The World Council of Churches is meeting in Vancouver, Canada, until mid-August. Fr Michael Munnelly, the new Secretary of the Westminster Diocese Ecumenical Commission and an official observer, reflects on its significance.
MY HEAD is reeling. In a ninety minute conversation I have just been confronted with an Italian Baptist, an Indian Methodist, an Egyptian Copt and an Icelandic Lutheran.
Before I left London for Vancouver someone suggested that the international experience of attending the World Council of Churches would be comparable to a global Church council or synod.
But the Sixth Assembly of the World Council of Churches now convened in Vancouver brings together not just a range of 'nationalities representing all continents of the world — it also demonstrates the A to Z of Christian Church life.
Everyone, from American Baptists to Armenian Apostolics, are here; a free Wesleyan from Tonga sits next to a Slovak Evangelical.
All have gathered to focus on the theme for the Assembly ".Jesus Christ, the life of the world" — including 20 or so official Catholic observers who attend under the auspices of the Vatican.
Though Our own Church is not a full member of the WCC it does participate in various ways, particularly fully in the Faith and Order Commission within which it has full voting membership.
It is this Commission which has produced the WCC statements on Baptism, Eucharist and Ministry which will he considered at this assembly.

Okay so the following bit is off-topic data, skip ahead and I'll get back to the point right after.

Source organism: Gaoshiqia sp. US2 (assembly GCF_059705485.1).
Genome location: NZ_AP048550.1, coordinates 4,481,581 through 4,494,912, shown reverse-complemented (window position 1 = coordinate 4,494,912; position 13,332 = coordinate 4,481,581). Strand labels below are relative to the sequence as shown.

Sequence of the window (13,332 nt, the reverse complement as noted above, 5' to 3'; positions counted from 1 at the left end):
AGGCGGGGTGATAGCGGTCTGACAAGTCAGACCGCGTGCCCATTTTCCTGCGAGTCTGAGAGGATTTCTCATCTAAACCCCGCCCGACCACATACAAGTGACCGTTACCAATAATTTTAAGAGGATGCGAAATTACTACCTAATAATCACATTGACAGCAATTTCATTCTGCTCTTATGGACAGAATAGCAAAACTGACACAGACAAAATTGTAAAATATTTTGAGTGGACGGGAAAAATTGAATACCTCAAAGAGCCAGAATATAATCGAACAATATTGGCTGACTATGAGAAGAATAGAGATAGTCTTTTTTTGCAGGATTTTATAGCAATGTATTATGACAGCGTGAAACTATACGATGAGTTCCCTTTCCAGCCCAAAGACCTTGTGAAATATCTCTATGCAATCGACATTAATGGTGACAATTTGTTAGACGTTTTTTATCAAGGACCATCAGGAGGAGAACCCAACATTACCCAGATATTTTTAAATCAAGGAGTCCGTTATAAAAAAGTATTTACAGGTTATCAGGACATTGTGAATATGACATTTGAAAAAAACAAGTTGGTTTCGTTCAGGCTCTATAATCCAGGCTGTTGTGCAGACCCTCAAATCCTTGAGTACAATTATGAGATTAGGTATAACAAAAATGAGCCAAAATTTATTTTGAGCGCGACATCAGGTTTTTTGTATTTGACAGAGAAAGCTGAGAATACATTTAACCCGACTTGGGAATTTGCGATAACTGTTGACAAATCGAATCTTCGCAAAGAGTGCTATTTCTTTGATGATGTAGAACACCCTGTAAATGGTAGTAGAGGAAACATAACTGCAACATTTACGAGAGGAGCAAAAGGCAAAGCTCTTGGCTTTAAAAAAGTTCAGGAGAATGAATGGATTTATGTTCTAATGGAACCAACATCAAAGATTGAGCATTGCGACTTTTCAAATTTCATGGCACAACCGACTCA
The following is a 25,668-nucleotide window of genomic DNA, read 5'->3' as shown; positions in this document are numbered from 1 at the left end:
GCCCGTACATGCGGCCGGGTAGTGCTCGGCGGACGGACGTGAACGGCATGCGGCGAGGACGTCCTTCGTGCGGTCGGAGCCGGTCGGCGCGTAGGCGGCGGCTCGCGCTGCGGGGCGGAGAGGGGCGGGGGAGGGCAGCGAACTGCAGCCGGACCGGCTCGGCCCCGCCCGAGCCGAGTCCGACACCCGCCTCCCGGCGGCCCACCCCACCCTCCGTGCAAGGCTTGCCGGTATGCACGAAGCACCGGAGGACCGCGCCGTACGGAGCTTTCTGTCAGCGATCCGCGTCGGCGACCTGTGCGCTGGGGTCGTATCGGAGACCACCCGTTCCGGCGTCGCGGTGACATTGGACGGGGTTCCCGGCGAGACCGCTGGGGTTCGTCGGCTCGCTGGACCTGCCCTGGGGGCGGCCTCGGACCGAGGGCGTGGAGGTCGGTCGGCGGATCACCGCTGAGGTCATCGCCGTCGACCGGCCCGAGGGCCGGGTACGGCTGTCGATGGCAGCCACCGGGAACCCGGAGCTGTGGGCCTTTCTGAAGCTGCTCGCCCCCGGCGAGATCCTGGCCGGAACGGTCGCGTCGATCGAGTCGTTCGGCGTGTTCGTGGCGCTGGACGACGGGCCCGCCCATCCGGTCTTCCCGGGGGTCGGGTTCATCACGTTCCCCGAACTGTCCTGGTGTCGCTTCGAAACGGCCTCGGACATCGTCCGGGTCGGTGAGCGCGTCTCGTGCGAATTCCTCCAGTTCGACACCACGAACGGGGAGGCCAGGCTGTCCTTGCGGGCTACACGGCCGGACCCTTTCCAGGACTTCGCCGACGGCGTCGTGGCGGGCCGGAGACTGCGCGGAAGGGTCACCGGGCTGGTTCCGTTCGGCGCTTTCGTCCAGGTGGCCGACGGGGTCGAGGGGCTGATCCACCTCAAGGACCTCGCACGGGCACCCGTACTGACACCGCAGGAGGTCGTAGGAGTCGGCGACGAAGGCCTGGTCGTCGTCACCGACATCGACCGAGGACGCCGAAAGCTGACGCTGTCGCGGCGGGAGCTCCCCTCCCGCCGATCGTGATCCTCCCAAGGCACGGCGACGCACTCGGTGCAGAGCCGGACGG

There are about 900 voting delegates present from more than 300 WCC member Churches — adding other representatives, guests, observers, staff and Press there are more then 3,000 on the beautiful campus of the University of British Columbia. Some are staying on the campus, others like myself are based close by.
Each day provides opportunities for worship, fullscale plenary sessions, discussion groups, addresses, talks and an unending list of fringe activities
More striking is the mass of committed Christians who, though varied in colour, language, culture and theology are united in the connection that Christ is the light and life of the world; a connection which sees Christ as the life of our world today, with all its problems The WCC is not perfect, nor would it claim to be. It is, after all, a council of Churches, not sonic kind of global institution.
It has received its share of praise and criticism for its decisions and actions — but through it all is expressed the deep desire of Christians to find ways and means of reconciliation.